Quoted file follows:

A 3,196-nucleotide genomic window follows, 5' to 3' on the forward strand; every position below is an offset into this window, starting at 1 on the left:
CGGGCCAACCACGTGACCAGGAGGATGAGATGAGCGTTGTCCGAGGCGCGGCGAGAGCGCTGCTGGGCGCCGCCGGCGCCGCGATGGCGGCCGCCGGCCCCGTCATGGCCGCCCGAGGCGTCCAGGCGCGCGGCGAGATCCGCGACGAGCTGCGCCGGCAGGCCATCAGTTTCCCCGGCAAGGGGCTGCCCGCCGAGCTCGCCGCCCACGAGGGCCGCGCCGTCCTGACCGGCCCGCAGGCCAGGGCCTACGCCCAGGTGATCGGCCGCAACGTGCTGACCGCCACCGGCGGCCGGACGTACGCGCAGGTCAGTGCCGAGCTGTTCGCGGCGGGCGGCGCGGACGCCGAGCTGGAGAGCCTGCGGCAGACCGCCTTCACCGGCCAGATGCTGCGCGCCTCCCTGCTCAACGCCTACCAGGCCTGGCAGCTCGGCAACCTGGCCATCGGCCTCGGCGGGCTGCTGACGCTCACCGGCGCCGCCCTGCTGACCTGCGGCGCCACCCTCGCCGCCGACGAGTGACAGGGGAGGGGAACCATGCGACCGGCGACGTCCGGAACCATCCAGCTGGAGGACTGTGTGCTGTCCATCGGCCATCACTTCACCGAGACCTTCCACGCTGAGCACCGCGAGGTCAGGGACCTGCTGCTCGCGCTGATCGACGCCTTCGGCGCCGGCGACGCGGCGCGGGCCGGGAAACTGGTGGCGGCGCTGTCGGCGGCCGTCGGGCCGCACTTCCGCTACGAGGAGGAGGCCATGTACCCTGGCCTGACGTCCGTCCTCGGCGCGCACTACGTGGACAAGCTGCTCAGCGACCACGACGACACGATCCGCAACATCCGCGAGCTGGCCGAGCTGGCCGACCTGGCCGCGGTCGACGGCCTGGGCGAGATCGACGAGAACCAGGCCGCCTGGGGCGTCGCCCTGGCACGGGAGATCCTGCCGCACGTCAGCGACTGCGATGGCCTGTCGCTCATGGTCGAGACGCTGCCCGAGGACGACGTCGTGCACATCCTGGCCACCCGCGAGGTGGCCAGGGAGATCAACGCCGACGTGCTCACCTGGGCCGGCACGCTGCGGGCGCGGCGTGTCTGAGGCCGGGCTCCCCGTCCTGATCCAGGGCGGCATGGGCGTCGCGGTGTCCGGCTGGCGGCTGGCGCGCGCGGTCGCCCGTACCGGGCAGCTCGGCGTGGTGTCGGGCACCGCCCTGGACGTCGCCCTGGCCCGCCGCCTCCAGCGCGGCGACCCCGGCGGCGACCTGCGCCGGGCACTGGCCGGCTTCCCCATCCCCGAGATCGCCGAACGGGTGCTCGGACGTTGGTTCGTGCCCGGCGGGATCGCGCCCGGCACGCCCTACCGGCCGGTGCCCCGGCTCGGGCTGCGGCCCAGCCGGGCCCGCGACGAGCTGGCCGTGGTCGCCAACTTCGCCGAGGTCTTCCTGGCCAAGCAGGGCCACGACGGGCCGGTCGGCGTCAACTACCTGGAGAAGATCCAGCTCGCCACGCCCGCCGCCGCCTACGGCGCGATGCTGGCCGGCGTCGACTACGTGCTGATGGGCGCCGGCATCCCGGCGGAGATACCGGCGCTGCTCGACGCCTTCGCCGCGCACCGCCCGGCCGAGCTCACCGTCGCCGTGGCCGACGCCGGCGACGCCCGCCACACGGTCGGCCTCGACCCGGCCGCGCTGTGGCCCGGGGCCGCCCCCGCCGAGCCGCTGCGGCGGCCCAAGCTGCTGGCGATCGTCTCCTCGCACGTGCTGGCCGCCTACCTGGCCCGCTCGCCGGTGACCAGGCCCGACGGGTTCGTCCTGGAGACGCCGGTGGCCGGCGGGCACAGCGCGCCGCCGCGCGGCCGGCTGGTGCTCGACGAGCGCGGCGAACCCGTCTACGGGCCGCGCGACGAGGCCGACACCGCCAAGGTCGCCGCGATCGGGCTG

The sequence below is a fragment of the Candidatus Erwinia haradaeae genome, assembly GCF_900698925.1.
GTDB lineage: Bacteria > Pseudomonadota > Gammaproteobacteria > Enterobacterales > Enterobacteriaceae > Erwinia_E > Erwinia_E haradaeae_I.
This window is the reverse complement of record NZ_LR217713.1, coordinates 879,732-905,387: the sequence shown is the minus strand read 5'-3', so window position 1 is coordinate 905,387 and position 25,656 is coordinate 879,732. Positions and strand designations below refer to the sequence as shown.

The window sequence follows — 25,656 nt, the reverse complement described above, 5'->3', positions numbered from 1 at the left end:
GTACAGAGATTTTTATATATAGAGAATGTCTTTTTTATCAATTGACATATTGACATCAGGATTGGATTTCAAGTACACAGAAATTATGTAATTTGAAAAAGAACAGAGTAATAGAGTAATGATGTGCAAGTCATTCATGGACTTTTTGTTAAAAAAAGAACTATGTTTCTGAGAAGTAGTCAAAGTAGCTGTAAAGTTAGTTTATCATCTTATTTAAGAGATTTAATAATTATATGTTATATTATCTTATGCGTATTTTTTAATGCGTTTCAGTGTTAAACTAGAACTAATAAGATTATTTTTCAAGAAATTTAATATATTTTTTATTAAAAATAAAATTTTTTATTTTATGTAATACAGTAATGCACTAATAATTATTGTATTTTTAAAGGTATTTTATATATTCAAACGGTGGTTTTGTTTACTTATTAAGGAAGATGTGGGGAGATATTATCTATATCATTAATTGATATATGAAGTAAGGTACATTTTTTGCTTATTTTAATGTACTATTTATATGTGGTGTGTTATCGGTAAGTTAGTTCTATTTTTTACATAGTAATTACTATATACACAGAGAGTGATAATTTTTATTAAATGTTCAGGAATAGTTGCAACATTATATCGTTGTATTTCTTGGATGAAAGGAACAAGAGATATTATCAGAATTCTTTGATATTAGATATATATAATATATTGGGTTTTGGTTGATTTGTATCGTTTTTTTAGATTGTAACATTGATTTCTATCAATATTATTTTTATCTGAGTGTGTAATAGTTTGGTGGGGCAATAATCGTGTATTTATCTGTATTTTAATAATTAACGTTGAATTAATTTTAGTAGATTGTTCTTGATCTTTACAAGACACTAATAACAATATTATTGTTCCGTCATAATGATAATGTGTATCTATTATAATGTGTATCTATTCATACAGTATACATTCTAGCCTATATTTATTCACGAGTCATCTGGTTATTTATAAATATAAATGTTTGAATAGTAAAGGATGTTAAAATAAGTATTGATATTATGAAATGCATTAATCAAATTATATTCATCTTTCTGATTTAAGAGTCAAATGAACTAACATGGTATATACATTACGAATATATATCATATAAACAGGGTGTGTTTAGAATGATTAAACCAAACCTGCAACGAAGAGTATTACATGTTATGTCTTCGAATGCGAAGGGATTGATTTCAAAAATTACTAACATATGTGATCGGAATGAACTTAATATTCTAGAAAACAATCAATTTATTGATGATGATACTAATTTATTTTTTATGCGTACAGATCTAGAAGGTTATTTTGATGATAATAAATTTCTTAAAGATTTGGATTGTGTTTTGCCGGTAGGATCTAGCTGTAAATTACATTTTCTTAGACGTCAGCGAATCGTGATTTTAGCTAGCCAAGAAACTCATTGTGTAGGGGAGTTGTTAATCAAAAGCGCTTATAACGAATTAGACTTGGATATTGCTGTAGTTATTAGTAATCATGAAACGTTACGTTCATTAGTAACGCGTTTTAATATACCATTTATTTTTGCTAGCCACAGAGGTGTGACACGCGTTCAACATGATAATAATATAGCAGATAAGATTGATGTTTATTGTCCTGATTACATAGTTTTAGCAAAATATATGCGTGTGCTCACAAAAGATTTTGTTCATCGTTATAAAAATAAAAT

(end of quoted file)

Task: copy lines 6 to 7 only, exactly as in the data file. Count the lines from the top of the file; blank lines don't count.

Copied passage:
The window sequence follows — 25,656 nt, the reverse complement described above, 5'->3', positions numbered from 1 at the left end:
GTACAGAGATTTTTATATATAGAGAATGTCTTTTTTATCAATTGACATATTGACATCAGGATTGGATTTCAAGTACACAGAAATTATGTAATTTGAAAAAGAACAGAGTAATAGAGTAATGATGTGCAAGTCATTCATGGACTTTTTGTTAAAAAAAGAACTATGTTTCTGAGAAGTAGTCAAAGTAGCTGTAAAGTTAGTTTATCATCTTATTTAAGAGATTTAATAATTATATGTTATATTATCTTATGCGTATTTTTTAATGCGTTTCAGTGTTAAACTAGAACTAATAAGATTATTTTTCAAGAAATTTAATATATTTTTTATTAAAAATAAAATTTTTTATTTTATGTAATACAGTAATGCACTAATAATTATTGTATTTTTAAAGGTATTTTATATATTCAAACGGTGGTTTTGTTTACTTATTAAGGAAGATGTGGGGAGATATTATCTATATCATTAATTGATATATGAAGTAAGGTACATTTTTTGCTTATTTTAATGTACTATTTATATGTGGTGTGTTATCGGTAAGTTAGTTCTATTTTTTACATAGTAATTACTATATACACAGAGAGTGATAATTTTTATTAAATGTTCAGGAATAGTTGCAACATTATATCGTTGTATTTCTTGGATGAAAGGAACAAGAGATATTATCAGAATTCTTTGATATTAGATATATATAATATATTGGGTTTTGGTTGATTTGTATCGTTTTTTTAGATTGTAACATTGATTTCTATCAATATTATTTTTATCTGAGTGTGTAATAGTTTGGTGGGGCAATAATCGTGTATTTATCTGTATTTTAATAATTAACGTTGAATTAATTTTAGTAGATTGTTCTTGATCTTTACAAGACACTAATAACAATATTATTGTTCCGTCATAATGATAATGTGTATCTATTATAATGTGTATCTATTCATACAGTATACATTCTAGCCTATATTTATTCACGAGTCATCTGGTTATTTATAAATATAAATGTTTGAATAGTAAAGGATGTTAAAATAAGTATTGATATTATGAAATGCATTAATCAAATTATATTCATCTTTCTGATTTAAGAGTCAAATGAACTAACATGGTATATACATTACGAATATATATCATATAAACAGGGTGTGTTTAGAATGATTAAACCAAACCTGCAACGAAGAGTATTACATGTTATGTCTTCGAATGCGAAGGGATTGATTTCAAAAATTACTAACATATGTGATCGGAATGAACTTAATATTCTAGAAAACAATCAATTTATTGATGATGATACTAATTTATTTTTTATGCGTACAGATCTAGAAGGTTATTTTGATGATAATAAATTTCTTAAAGATTTGGATTGTGTTTTGCCGGTAGGATCTAGCTGTAAATTACATTTTCTTAGACGTCAGCGAATCGTGATTTTAGCTAGCCAAGAAACTCATTGTGTAGGGGAGTTGTTAATCAAAAGCGCTTATAACGAATTAGACTTGGATATTGCTGTAGTTATTAGTAATCATGAAACGTTACGTTCATTAGTAACGCGTTTTAATATACCATTTATTTTTGCTAGCCACAGAGGTGTGACACGCGTTCAACATGATAATAATATAGCAGATAAGATTGATGTTTATTGTCCTGATTACATAGTTTTAGCAAAATATATGCGTGTGCTCACAAAAGATTTTGTTCATCGTTATAAAAATAAAAT